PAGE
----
News Releases

Congresswoman Nan Hayworth to Headline LSU Women in Politics Event

Baton Rouge, LA - Former Congresswoman Nan Hayworth, M.D., (R--NY) will serve as keynote speaker at the 2019 John Breaux Symposium, hosted by the Reilly Center for Media & Public Affairs at LSU's Manship School of Mass Communication. The March 13 event, Politicking While Female: The Political Life of Women, will explore the barriers that women in political leadership face, from their early socialization as children to the challenges of winning elections and serving in office.

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LSU's Manship School Named One of Top Advertising Students in Nation

Baton Rouge, LA - LSU's Manship School of Mass Communication junior Bailey Tinsley was named one of the top 15 American Advertising Federation Students in the United States, a top honor that brings with it prestigious internship opportunities.

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LSU's Manship School Student Honored with MLK Humanitarian Award

Baton Rouge, LA - LSU's Manship School of Mass Communication junior Lauren Roach was awarded the Dr. Martin Luther King, Jr. Humanitarian Award by the LSU Black Faculty and Staff Caucus for her outstanding efforts in establishing a new initiative to improve race relations.

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LSU's Manship School Professor To Speak on Fake News

Baton Rouge, LA - LSU's Manship School of Mass Communication and Friends of the Louisiana Old State Capitol are jointly hosting, "Russia and Fake News: From Louisiana to the World" on Tuesday, Feb. 5 at the Louisiana State Archives auditorium on Essen Lane.

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LSU's Manship School to Induct Three New Hall of Fame Members at Gala

Baton Rouge, LA LSU's Manship School of Mass Communication will honor the accomplishments of three distinguished mass communication professionals as they are inducted to the Manship School Hall of Fame at its annual gala in April. In its 45th year, the Manship School Hall of Fame gala honors alumni and supporters who have achieved outstanding accomplishments in their careers. From Pulitzer Prize winners to political analysts to writers to producers, the Hall of Fame includes some of the most accomplished journalists and communication experts of our time.

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Groundbreaking Research Shows Journalists Can Restore Media Trust

Baton Rouge, LA - In a first-of-its-kind study from Louisiana State University's Manship School of Mass Communication, researchers discovered journalists can increase media trust by speaking out in defense of their profession while also doing more fact checking. Contrary to long-established practices in which journalists traditionally ignore attacks against their profession's credibility, Ray Pingree, Ph.D., and his team found that the combination of fact checking and defending journalism had positive effects, but fact checking alone did not. This combination increased trust in and use of mainstream news, while also increasing confidence in the existence and attainability of facts in politics.Baton Rouge, LA - In a first-of-its-kind study from Louisiana State University's Manship School of Mass Communication, researchers discovered journalists can increase media trust by speaking out in defense of their profession while also doing more fact checking. Contrary to long-established practices in which journalists traditionally ignore attacks against their profession's credibility, Ray Pingree, Ph.D., and his team found that the combination of fact checking and defending journalism had positive effects, but fact checking alone did not. This combination increased trust in and use of mainstream news, while also increasing confidence in the existence and attainability of facts in politics.Baton Rouge, LA - In a first-of-its-kind study from Louisiana State University's Manship School of Mass Communication, researchers discovered journalists can increase media trust by speaking out in defense of their profession while also doing more fact checking. Contrary to long-established practices in which journalists traditionally ignore attacks against their profession's credibility, Ray Pingree, Ph.D., and his team found that the combination of fact checking and defending journalism had positive effects, but fact checking alone did not. This combination increased trust in and use of mainstream news, while also increasing confidence in the existence and attainability of facts in politics.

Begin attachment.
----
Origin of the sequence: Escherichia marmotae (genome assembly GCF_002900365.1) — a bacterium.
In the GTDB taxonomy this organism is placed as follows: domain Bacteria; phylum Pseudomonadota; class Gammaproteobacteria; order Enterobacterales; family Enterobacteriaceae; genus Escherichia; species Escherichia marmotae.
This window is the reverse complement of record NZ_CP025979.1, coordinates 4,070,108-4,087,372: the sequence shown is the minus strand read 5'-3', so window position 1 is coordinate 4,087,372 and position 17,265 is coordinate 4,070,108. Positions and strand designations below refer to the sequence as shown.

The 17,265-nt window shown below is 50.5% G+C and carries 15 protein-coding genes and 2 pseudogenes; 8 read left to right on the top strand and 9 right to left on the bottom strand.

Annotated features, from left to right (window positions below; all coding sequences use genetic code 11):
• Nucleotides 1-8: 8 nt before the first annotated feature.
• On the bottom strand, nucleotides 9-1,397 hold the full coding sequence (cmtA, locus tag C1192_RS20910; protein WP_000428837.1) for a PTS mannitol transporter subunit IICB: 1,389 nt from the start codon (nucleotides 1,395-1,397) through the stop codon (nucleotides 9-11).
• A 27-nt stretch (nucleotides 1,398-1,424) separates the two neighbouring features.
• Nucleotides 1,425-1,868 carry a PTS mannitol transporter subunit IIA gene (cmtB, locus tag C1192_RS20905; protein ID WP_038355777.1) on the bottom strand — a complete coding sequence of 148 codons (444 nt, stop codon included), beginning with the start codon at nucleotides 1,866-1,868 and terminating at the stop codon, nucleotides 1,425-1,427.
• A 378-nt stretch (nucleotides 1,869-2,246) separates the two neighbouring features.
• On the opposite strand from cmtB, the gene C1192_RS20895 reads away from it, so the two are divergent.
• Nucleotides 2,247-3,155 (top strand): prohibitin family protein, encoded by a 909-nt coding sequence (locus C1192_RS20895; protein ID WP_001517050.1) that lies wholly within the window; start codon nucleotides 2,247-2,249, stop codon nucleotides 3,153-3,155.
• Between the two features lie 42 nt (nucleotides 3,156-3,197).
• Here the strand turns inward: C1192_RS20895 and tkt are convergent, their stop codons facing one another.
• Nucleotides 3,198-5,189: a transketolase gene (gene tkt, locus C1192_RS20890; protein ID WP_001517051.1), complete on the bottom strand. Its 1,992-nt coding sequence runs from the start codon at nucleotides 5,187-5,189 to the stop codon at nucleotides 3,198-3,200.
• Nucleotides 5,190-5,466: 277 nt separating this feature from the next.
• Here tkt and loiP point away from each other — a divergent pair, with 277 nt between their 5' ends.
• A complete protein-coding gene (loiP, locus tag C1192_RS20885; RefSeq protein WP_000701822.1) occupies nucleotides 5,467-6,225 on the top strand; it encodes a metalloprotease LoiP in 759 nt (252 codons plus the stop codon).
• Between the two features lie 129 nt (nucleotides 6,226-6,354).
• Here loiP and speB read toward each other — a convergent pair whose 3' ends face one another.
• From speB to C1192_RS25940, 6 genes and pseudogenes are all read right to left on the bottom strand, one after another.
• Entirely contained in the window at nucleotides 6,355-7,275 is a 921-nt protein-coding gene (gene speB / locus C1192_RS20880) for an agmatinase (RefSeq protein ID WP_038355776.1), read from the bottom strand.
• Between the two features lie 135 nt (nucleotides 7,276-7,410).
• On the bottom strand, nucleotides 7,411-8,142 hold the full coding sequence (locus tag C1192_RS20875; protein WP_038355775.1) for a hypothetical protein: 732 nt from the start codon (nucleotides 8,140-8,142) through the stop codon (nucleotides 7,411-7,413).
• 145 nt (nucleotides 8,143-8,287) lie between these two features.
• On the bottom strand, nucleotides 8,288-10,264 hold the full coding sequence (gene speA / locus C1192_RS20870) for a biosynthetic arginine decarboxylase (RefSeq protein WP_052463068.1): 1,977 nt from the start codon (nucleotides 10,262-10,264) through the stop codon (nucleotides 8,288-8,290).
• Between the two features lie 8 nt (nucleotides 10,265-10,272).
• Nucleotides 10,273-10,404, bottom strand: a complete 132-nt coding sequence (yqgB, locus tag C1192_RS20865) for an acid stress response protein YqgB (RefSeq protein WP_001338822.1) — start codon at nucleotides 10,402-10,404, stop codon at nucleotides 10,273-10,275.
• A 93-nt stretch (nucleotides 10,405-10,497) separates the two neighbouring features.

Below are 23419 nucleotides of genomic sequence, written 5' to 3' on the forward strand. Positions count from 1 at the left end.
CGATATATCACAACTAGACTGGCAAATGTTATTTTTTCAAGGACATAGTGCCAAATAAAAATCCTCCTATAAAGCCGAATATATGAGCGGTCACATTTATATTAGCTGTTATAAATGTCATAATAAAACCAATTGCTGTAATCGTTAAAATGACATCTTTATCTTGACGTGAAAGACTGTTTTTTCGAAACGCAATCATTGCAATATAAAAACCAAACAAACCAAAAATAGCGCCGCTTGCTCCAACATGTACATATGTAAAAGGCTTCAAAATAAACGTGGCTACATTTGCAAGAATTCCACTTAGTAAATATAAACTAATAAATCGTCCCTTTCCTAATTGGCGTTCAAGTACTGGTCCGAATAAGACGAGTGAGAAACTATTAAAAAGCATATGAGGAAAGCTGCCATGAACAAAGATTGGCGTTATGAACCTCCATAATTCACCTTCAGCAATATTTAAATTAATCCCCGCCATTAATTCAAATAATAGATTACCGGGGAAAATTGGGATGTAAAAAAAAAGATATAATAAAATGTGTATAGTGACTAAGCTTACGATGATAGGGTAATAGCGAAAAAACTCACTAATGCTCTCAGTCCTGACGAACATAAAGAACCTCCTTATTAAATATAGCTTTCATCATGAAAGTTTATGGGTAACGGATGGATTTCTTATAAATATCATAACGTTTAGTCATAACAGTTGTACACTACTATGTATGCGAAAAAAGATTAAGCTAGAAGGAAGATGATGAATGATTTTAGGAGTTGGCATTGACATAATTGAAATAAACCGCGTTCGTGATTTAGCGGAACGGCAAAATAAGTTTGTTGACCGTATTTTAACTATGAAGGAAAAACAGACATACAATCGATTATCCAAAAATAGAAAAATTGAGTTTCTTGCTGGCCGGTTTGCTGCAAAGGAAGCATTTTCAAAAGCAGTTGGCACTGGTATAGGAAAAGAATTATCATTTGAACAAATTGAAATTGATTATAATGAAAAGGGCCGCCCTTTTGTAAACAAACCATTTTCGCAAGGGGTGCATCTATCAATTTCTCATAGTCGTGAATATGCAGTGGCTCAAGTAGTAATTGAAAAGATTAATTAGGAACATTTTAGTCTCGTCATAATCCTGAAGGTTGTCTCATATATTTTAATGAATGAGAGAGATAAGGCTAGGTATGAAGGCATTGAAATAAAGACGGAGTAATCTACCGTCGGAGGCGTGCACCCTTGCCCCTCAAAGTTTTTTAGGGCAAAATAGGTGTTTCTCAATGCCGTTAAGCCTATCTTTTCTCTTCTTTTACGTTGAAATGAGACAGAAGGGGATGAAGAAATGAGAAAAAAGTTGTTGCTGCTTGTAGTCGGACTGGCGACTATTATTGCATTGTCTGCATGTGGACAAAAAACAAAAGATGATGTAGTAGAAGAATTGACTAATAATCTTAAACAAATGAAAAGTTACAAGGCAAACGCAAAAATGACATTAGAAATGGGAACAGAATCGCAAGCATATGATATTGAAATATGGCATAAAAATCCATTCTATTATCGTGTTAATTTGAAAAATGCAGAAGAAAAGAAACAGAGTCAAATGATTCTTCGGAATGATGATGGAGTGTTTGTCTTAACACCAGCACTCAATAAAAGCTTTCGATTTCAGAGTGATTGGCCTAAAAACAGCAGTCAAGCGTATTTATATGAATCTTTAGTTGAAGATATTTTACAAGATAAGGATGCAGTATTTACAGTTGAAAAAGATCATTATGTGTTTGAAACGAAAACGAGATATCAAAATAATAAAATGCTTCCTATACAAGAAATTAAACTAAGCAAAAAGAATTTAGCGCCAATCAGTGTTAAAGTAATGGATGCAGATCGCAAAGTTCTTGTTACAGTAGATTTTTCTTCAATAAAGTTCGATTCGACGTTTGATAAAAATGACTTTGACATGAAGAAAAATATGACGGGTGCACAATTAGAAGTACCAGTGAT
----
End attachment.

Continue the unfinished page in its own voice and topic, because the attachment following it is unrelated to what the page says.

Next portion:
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LSU Manship School Student One of Only 35 Students in World Named to Prestigious Journalism Program

Baton Rouge, LA - LSU Manship School of Mass Communication Senior Natalie Anderson is one of 35 students chosen from 18 universities around the world to participate in the prestigious Carnegie-Knight News21 multimedia reporting initiative, which will investigate federal disaster relief. The Coushatta, Louisiana native will travel to Tempe, Arizona, this summer to research and report for the program. This is the third consecutive year that a Manship School student has been selected for the elite News21 Fellowship.

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